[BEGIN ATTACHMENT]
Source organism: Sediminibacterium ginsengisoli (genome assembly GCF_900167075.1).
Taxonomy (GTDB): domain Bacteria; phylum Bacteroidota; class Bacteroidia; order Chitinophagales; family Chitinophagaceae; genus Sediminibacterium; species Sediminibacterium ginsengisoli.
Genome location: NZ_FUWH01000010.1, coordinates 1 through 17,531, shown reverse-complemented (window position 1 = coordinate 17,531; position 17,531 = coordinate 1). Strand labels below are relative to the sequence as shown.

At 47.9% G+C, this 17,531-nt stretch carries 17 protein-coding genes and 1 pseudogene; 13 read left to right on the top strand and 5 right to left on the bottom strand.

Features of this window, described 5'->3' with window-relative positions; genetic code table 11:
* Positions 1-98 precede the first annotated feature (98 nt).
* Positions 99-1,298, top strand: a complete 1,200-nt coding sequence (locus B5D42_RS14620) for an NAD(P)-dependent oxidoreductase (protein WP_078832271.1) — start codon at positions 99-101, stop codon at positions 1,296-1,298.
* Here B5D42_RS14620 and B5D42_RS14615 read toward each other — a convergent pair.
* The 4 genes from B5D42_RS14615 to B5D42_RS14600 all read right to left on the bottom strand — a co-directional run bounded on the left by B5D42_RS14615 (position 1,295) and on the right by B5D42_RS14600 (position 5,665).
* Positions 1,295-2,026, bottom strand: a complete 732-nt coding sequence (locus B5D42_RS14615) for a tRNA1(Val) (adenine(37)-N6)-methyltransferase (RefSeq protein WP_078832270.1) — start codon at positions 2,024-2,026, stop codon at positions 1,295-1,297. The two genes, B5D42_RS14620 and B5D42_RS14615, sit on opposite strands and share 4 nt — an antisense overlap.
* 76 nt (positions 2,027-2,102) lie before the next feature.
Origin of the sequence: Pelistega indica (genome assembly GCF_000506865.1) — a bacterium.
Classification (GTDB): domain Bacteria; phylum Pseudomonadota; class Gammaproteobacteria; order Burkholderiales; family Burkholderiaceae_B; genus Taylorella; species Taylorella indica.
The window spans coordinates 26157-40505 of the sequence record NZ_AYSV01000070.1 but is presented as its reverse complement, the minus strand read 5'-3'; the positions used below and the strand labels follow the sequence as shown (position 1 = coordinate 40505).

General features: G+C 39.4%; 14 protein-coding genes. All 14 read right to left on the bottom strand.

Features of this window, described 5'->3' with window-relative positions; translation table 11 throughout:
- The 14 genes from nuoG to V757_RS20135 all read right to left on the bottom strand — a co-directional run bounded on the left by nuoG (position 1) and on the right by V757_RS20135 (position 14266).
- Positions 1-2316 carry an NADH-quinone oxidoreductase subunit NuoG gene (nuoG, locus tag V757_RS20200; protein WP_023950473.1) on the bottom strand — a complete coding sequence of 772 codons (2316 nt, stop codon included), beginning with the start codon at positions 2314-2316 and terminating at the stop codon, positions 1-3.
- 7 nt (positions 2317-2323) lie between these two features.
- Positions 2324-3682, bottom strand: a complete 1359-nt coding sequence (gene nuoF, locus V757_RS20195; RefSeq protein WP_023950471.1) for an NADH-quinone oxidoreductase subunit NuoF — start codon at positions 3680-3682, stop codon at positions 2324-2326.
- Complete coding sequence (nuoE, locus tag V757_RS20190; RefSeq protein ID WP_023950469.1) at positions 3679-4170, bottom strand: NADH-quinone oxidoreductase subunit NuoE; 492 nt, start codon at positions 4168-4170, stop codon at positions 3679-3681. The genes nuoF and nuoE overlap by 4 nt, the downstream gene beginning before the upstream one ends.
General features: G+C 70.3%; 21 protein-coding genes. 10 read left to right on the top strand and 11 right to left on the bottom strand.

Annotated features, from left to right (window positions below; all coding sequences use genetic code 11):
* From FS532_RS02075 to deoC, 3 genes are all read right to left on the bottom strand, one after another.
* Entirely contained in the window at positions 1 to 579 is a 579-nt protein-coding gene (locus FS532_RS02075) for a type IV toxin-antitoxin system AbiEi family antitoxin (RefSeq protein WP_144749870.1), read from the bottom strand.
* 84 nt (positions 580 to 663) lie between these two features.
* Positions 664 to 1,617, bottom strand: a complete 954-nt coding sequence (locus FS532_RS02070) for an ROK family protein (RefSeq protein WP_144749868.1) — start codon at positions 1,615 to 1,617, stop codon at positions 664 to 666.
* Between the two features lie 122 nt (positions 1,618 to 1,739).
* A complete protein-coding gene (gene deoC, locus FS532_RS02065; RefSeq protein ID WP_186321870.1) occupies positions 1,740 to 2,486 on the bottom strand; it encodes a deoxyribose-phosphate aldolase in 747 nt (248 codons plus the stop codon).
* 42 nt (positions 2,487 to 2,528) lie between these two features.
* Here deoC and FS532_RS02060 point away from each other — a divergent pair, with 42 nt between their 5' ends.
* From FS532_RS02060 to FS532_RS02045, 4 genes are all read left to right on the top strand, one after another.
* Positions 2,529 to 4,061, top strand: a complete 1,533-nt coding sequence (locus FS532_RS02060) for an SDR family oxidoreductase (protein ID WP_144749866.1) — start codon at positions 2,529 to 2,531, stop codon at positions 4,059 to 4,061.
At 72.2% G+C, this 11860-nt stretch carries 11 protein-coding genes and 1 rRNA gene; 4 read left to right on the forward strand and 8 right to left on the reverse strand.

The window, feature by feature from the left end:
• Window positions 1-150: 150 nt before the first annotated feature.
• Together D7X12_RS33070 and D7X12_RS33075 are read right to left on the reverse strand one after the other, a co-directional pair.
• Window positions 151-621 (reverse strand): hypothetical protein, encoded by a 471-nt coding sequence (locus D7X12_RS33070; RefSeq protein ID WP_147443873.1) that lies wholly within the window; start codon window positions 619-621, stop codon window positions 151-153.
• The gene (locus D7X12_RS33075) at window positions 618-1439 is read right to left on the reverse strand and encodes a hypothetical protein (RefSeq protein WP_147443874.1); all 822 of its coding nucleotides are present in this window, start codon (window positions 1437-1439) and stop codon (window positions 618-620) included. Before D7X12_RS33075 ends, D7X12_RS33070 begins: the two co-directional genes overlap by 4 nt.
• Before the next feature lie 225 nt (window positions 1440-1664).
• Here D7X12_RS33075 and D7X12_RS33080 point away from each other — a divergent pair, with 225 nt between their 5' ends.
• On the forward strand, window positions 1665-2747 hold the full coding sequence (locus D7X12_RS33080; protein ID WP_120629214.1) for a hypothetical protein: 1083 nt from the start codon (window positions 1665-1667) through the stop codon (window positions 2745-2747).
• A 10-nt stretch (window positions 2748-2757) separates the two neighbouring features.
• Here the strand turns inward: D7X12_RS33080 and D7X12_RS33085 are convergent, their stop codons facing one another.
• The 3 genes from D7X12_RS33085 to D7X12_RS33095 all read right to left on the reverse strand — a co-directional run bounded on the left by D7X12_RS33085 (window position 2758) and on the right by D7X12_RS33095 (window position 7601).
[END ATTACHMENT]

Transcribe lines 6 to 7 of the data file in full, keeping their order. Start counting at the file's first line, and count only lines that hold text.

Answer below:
* Positions 1-98 precede the first annotated feature (98 nt).
* Positions 99-1,298, top strand: a complete 1,200-nt coding sequence (locus B5D42_RS14620) for an NAD(P)-dependent oxidoreductase (protein WP_078832271.1) — start codon at positions 99-101, stop codon at positions 1,296-1,298.